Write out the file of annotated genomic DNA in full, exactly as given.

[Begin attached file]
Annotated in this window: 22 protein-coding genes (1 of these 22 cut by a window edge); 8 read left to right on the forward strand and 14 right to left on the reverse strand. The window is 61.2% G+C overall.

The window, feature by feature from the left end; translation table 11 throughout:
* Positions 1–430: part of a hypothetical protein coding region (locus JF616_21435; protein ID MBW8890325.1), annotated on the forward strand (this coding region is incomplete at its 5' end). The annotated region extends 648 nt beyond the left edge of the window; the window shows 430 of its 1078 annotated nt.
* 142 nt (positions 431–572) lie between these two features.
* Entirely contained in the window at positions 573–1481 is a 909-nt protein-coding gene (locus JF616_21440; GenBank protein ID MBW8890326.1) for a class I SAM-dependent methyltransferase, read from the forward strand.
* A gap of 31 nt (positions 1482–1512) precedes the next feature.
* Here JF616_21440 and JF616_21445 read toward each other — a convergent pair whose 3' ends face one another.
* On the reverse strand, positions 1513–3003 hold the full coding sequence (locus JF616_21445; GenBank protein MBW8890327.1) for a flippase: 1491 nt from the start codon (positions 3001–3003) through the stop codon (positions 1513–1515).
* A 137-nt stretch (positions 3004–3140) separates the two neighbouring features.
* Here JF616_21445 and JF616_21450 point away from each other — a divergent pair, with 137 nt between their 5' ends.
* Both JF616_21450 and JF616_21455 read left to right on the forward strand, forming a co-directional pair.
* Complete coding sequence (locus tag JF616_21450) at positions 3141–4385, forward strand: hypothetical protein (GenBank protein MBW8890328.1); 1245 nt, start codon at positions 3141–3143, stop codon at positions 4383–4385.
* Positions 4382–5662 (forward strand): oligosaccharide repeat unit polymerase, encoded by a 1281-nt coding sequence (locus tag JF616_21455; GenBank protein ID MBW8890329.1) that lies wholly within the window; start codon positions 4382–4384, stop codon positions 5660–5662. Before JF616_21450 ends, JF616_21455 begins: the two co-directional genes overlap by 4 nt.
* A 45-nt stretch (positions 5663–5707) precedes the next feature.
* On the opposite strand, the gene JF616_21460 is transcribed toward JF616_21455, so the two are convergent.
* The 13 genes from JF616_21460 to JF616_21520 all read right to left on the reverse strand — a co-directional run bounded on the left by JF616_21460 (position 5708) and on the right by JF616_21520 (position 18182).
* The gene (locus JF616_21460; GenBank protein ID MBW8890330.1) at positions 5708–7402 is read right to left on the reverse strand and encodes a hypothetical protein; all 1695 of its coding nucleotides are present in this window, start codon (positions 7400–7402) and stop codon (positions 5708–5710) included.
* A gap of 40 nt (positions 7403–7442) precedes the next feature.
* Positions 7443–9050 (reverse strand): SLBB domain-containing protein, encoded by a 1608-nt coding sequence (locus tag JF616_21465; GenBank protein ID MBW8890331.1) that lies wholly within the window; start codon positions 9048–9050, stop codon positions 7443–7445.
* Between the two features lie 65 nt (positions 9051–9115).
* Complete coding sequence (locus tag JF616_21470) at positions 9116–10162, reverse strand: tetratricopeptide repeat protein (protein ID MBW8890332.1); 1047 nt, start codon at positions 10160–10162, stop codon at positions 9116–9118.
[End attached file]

Annotated in this window: 22 protein-coding genes (1 of these 22 cut by a window edge); 8 read left to right on the forward strand and 14 right to left on the reverse strand. The window is 61.2% G+C overall.

The window, feature by feature from the left end; translation table 11 throughout:
* Positions 1–430: part of a hypothetical protein coding region (locus JF616_21435; protein ID MBW8890325.1), annotated on the forward strand (this coding region is incomplete at its 5' end). The annotated region extends 648 nt beyond the left edge of the window; the window shows 430 of its 1078 annotated nt.
* 142 nt (positions 431–572) lie between these two features.
* Entirely contained in the window at positions 573–1481 is a 909-nt protein-coding gene (locus JF616_21440; GenBank protein ID MBW8890326.1) for a class I SAM-dependent methyltransferase, read from the forward strand.
* A gap of 31 nt (positions 1482–1512) precedes the next feature.
* Here JF616_21440 and JF616_21445 read toward each other — a convergent pair whose 3' ends face one another.
* On the reverse strand, positions 1513–3003 hold the full coding sequence (locus JF616_21445; GenBank protein MBW8890327.1) for a flippase: 1491 nt from the start codon (positions 3001–3003) through the stop codon (positions 1513–1515).
* A 137-nt stretch (positions 3004–3140) separates the two neighbouring features.
* Here JF616_21445 and JF616_21450 point away from each other — a divergent pair, with 137 nt between their 5' ends.
* Both JF616_21450 and JF616_21455 read left to right on the forward strand, forming a co-directional pair.
* Complete coding sequence (locus tag JF616_21450) at positions 3141–4385, forward strand: hypothetical protein (GenBank protein MBW8890328.1); 1245 nt, start codon at positions 3141–3143, stop codon at positions 4383–4385.
* Positions 4382–5662 (forward strand): oligosaccharide repeat unit polymerase, encoded by a 1281-nt coding sequence (locus tag JF616_21455; GenBank protein ID MBW8890329.1) that lies wholly within the window; start codon positions 4382–4384, stop codon positions 5660–5662. Before JF616_21450 ends, JF616_21455 begins: the two co-directional genes overlap by 4 nt.
* A 45-nt stretch (positions 5663–5707) precedes the next feature.
* On the opposite strand, the gene JF616_21460 is transcribed toward JF616_21455, so the two are convergent.
* The 13 genes from JF616_21460 to JF616_21520 all read right to left on the reverse strand — a co-directional run bounded on the left by JF616_21460 (position 5708) and on the right by JF616_21520 (position 18182).
* The gene (locus JF616_21460; GenBank protein ID MBW8890330.1) at positions 5708–7402 is read right to left on the reverse strand and encodes a hypothetical protein; all 1695 of its coding nucleotides are present in this window, start codon (positions 7400–7402) and stop codon (positions 5708–5710) included.
* A gap of 40 nt (positions 7403–7442) precedes the next feature.
* Positions 7443–9050 (reverse strand): SLBB domain-containing protein, encoded by a 1608-nt coding sequence (locus tag JF616_21465; GenBank protein ID MBW8890331.1) that lies wholly within the window; start codon positions 9048–9050, stop codon positions 7443–7445.
* Between the two features lie 65 nt (positions 9051–9115).
* Complete coding sequence (locus tag JF616_21470) at positions 9116–10162, reverse strand: tetratricopeptide repeat protein (protein ID MBW8890332.1); 1047 nt, start codon at positions 10160–10162, stop codon at positions 9116–9118.